22 August 2018

Delivered in the House of Representatives

I rise tonight to address the parliament about the devastating floods that have befallen southern India.

The state of Kerala hugs the south-western coast of India and it is home to more than 33 million people. It is renowned as a tropical paradise of golden beaches, picturesque canals and Ayurvedic rejuvenation. But today it is in the grip of catastrophe.

Twelve of its 14 districts have been impacted by what have been described as the worst floods this century. Reports vary on the precise scale and scope of the devastation, but the impact is staggering. To appreciate the scale of this tragedy, one need only look to the estimated more than one million people who have been displaced by the floods. Sadly, some 400 people have died and there are fears that, inevitably, the toll will climb. Aid agencies have reported widespread destruction resulting from floods and landslides. The damage to property has been disastrous. Homes remain submerged, crops destroyed and livestock lost. An estimated 10,000 kilometres of roads and bridges have been washed away, further frustrating disaster relief efforts.

The storm and flood damage is predicted to go in excess of $3 billion. As I speak, there are still fears for hundreds of thousands of people in Kerala who do not have access to clean water, sanitation, food and shelter. Approximately 4,000 relief camps have been set up to house people who have been displaced and to provide emergency assistance. Hundreds of boats and dozens of helicopters have been deployed as part of the rescue efforts. In many towns and villages in Kerala, rivers and lakes are the lifeblood of the community. Unfortunately, these waterways, which provide water for residents, livestock and crops alike can and have become deadly, with monsoon rain swelling rivers and overflowing dams. This is the reality Kerala now faces.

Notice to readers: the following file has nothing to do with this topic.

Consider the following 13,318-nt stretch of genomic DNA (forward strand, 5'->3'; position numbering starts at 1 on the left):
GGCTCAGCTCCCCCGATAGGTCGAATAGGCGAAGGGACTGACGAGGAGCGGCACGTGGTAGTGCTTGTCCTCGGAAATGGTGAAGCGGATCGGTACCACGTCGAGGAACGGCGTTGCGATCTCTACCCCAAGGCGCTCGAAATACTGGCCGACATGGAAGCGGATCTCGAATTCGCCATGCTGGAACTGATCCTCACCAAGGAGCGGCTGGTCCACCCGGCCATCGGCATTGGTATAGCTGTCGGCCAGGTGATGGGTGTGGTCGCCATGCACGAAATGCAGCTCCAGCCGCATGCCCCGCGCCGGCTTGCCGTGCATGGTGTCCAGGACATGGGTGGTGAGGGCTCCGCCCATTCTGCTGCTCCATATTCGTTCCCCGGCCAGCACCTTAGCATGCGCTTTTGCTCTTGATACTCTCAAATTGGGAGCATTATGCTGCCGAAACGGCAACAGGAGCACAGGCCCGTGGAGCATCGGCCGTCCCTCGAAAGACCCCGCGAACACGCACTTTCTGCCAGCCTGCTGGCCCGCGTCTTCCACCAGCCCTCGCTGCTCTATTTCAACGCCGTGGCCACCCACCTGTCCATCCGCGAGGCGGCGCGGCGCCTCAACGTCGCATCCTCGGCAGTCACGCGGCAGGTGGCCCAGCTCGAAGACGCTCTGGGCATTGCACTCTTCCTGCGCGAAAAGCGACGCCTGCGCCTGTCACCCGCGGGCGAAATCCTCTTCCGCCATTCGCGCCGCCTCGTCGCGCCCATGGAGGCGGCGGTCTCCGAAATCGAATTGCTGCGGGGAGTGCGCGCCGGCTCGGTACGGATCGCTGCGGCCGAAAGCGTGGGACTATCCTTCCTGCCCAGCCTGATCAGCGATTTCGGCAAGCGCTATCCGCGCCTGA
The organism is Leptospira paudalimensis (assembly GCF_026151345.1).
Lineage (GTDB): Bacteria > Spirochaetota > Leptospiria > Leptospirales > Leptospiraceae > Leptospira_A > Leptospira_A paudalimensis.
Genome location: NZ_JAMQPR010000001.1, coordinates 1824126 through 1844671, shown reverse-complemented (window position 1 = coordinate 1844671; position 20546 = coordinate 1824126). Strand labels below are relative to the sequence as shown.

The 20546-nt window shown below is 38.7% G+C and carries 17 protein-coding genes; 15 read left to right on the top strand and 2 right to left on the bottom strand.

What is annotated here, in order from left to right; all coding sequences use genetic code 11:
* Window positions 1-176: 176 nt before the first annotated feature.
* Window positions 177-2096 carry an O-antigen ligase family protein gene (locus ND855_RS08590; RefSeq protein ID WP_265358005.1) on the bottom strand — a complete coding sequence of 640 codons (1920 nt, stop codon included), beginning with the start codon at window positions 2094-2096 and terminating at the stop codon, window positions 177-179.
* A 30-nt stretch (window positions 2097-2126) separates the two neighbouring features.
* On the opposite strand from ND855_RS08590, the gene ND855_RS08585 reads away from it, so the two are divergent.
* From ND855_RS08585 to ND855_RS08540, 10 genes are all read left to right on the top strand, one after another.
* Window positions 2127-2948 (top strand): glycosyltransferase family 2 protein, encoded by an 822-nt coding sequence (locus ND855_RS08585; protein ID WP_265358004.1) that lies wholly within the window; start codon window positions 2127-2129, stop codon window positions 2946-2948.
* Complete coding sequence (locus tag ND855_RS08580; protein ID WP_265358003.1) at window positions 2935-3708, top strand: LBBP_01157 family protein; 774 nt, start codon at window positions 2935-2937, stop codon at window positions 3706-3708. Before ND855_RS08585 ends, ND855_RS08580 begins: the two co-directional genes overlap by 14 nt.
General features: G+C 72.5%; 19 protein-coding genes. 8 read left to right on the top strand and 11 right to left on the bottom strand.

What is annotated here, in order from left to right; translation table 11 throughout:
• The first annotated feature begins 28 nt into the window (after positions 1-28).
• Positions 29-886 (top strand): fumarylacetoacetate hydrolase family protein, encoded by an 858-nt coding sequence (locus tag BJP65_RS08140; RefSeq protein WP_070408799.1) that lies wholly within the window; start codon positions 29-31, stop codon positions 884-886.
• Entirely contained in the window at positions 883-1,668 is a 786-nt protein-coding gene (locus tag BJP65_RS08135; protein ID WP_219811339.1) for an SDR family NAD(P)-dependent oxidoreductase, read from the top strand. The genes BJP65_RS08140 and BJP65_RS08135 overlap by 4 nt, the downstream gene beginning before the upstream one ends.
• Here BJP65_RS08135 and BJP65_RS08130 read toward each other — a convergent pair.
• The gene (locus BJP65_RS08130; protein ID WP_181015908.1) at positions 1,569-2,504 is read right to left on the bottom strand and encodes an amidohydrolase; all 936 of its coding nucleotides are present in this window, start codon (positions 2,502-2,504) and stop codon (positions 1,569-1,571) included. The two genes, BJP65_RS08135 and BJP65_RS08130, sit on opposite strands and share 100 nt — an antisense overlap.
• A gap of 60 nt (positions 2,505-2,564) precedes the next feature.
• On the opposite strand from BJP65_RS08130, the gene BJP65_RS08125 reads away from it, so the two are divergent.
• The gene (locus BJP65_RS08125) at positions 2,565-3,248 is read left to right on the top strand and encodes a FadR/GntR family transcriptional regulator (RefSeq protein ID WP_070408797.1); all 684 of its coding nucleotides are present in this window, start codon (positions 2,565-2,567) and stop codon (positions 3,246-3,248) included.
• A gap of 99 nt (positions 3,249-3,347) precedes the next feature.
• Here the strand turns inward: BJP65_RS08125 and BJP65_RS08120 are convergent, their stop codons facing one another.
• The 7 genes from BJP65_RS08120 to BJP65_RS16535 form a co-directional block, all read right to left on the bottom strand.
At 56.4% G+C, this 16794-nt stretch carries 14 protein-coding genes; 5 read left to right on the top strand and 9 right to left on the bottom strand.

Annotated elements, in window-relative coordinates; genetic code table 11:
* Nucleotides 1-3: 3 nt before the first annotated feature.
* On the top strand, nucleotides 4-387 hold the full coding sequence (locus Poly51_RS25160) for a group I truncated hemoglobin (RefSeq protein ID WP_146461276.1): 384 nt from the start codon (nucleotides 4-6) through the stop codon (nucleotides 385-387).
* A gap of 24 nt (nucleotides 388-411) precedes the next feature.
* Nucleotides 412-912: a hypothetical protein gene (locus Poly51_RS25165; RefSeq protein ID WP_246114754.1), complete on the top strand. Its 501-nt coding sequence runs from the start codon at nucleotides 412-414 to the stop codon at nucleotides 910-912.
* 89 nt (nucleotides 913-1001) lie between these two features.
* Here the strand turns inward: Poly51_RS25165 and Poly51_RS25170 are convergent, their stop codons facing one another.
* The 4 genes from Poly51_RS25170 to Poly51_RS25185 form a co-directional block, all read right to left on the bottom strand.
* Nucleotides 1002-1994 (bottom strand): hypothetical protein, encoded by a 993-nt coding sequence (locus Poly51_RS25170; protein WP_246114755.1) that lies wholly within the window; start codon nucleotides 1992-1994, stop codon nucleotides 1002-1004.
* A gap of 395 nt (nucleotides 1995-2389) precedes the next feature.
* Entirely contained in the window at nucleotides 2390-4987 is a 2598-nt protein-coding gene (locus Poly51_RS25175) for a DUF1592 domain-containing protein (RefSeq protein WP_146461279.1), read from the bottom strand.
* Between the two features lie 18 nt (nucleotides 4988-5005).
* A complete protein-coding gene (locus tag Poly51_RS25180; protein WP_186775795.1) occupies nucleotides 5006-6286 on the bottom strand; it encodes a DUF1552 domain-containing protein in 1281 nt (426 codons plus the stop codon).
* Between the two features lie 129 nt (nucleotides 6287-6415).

Kerala is also a popular location for tourists, with its beaches, rivers, forests and mountains, along with its temples and ports—all major attractions for domestic and international visitors. The impact of flooding on the local tourism industry will be significant. Kerala is a drawcard for significant religious and cultural festivals, including Onam, which falls on 25 August this year. It is an auspicious occasion which I have celebrated with my own local community.

Whilst it is crucial that disaster relief support is provided immediately, it is also imperative that ongoing support is given in the region to alleviate the damage to the local economy. Officials have reported that the rainfall in some areas is well over double that of a typical monsoon season. It's crucial that we elevate discussion within the Asia-Pacific and the Indo-Pacific region about preparation efforts for extreme climate events, including flood mitigation. Australia can and should lead this conversation.

Labor has offered its support for the Australian government to provide any assistance required in the wake of the floods, but we also understand that the government of India is advanced in the deployment of its own resources to cover disaster relief and rehabilitation. At a non-government level, I pay tribute to the generosity of the Indian diaspora in Australia, who are assisting in supporting the relief effort. I know that a number of local events and support drives have been initiated. Individuals and groups from the Australian Indian community have already begun fundraising and supporting those efforts to assist displaced people in need.

The people of Kerala face a long road to rebuild their homes and lives. The Indian Express reported today, quoting the state medical education minister, Girish Mahajan, about those affected:

They are shattered. Floods have played havoc with their lives and there is a sense of gloom among them.

They have waded in the floodwaters for more than 20-30 hours and several have fungal infections. Their houses are flooded and furniture can be seen submerged in water. It is a dismal sight.

I am privileged to represent a diverse, strong and growing community in Greenway which has ties to India, and specifically to Kerala, by birth or descent. My thoughts, prayers and a standing offer of support are with my many constituents who have family or loved ones affected by this terrible disaster.